By Doug Eisele
Part 2 of 3 –
Paintings are perhaps the most common type of artwork. In addition to their obvious aesthetic value, many are culturally significant because of historical or sentimental value. No matter what the importance, caring for your paintings can preserve them for you to enjoy for years to come. And if a painting is damaged, all is not necessarily lost. Restoration and conservation treatment may be able to restore paintings to beauty.
ANATOMY OF A PAINTING
Paintings are made up of several layers, from the support onto which the ground is applied to the paint that covers the ground and creates the image. The support can be made of nearly any material but is typically cotton canvas, linen, wood, masonite or plaster. The support is often, but not always, primed with either an acrylic gesso or rabbit skin glue and a solid layer of paint. The paint itself is often chemically complex, containing synthetic or earth pigments suspended in oil, acrylic, tempera, wax or other mediums. These elements are normally very stable, but exposure to environmental changes or improper storage conditions can result in cracking, blistering or discoloration.
One of the most common causes of discoloration on paintings is yellowing varnish. As a general rule, varnish is meant to protect the paint surface by covering it and catching any airborne grime. Discolored varnish can be professionally removed with gentle solvents without harming the paint layer. In certain situations, when varnish is applied before oil paints have dried, extra care must be taken to ensure that the paint is not removed along with the varnish. Structural damage such as cracking, flaking or fungi growth can also be treated by a painting restoration specialist.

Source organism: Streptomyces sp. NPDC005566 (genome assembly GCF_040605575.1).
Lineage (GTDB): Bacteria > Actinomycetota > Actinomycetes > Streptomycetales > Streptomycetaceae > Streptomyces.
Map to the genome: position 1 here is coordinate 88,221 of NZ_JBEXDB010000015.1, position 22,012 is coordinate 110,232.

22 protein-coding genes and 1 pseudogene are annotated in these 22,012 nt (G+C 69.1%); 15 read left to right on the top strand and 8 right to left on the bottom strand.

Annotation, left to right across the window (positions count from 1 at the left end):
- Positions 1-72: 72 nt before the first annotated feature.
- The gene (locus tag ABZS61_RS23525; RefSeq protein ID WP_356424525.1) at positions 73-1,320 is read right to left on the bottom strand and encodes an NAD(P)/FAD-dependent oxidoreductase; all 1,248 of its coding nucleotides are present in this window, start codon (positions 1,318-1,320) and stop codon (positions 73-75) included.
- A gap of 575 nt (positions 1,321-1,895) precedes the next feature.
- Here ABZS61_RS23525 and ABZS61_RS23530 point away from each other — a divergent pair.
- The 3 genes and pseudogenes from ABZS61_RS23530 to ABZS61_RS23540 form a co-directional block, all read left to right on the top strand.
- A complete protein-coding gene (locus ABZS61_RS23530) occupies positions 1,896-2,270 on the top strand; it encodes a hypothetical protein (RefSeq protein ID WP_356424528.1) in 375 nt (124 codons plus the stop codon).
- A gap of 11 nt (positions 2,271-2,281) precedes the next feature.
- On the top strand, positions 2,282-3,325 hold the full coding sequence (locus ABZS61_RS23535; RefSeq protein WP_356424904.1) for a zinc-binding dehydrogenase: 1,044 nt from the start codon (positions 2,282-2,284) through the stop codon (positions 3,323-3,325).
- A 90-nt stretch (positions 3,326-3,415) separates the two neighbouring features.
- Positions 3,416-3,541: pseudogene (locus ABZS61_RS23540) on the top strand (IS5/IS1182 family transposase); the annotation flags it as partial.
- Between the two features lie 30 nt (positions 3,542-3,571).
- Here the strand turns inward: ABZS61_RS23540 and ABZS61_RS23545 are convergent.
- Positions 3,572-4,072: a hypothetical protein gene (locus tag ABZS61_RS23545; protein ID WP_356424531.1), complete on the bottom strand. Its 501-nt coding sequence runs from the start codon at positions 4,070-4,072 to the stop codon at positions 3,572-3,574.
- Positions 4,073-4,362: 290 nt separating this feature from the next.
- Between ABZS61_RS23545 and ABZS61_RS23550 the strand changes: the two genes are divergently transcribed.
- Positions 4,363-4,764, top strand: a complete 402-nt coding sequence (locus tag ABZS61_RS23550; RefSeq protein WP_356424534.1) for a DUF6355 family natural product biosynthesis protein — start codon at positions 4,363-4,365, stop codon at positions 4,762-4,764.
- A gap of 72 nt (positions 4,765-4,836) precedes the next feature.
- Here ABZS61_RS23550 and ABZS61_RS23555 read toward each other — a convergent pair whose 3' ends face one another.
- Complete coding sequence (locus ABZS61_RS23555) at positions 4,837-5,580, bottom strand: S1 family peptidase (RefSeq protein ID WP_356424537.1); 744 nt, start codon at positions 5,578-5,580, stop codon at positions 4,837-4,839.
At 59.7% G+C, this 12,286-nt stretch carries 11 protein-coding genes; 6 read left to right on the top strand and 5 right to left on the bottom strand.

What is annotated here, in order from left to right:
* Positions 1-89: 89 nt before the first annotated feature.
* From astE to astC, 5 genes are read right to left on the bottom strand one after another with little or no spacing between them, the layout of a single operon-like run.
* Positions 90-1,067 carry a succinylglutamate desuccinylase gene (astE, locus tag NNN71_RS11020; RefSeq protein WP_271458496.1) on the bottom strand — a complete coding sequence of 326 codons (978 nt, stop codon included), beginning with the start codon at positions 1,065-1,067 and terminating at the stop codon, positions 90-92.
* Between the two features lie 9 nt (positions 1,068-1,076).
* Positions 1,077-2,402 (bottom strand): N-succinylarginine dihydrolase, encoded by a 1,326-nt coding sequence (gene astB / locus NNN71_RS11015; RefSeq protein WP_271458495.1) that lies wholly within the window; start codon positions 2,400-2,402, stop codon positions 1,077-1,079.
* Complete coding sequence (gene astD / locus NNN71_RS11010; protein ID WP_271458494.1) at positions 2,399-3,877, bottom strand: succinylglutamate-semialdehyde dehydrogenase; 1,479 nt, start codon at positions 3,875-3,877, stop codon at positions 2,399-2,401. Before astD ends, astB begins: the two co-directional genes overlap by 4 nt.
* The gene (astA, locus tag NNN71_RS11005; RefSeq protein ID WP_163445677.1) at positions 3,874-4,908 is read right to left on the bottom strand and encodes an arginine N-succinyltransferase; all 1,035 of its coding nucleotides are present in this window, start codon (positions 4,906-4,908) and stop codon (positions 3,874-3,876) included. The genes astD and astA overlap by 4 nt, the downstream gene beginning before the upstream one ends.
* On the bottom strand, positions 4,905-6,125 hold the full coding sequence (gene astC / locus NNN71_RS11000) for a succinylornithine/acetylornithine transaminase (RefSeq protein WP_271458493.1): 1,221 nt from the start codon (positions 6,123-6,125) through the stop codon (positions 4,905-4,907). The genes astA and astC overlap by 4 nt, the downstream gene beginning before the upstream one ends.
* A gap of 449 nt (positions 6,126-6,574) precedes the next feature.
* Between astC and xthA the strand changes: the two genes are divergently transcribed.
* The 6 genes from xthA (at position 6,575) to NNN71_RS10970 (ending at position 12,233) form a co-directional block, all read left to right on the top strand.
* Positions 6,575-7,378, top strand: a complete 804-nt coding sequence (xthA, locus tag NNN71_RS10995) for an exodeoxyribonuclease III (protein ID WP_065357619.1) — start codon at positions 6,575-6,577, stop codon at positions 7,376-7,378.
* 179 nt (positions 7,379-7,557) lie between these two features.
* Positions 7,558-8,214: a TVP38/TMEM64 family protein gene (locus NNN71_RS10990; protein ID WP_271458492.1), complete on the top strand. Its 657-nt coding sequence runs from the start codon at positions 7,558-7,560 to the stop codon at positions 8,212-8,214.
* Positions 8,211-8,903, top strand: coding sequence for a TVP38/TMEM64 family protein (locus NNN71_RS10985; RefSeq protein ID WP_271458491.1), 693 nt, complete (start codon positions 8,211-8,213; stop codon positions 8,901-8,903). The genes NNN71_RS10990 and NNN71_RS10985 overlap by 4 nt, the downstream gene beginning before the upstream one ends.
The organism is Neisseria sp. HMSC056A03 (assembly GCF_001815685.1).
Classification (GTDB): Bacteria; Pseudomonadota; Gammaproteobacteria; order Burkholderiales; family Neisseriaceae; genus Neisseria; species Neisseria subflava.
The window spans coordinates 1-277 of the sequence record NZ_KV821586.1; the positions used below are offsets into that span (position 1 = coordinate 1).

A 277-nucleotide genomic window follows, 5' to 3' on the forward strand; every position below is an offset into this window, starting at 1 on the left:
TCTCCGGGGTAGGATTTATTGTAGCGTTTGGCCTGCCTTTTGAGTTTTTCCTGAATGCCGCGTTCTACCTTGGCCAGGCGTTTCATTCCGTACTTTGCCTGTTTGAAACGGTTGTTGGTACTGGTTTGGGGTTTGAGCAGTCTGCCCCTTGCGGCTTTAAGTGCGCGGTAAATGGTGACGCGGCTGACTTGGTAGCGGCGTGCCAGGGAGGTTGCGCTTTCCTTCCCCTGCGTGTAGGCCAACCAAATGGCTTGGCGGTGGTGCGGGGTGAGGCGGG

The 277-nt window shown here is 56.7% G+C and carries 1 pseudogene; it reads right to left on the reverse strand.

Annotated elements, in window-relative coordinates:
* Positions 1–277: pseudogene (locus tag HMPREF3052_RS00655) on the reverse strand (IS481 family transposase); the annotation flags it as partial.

ENVIRONMENT FOR PAINTINGS
Where a painting is stored or displayed, and even how it is hung on the wall, can greatly affect its longevity. Depending on the type of paint used, humidity may cause cracking or peeling. Ideally a painting should be stored in an environment that is comfortable for people, around 70 degrees Fahrenheit, and with a relative humidity between 40 and 60 percent. Drastic changes should be avoided as well.
A simple backing board attached to the wooden stretchers helps to keep dust and debris off of the normally raw reverse side of the canvas and can protect the object during handling. This backing should be sealed with no space for air to enter. All paintings should be hung by picture …read more
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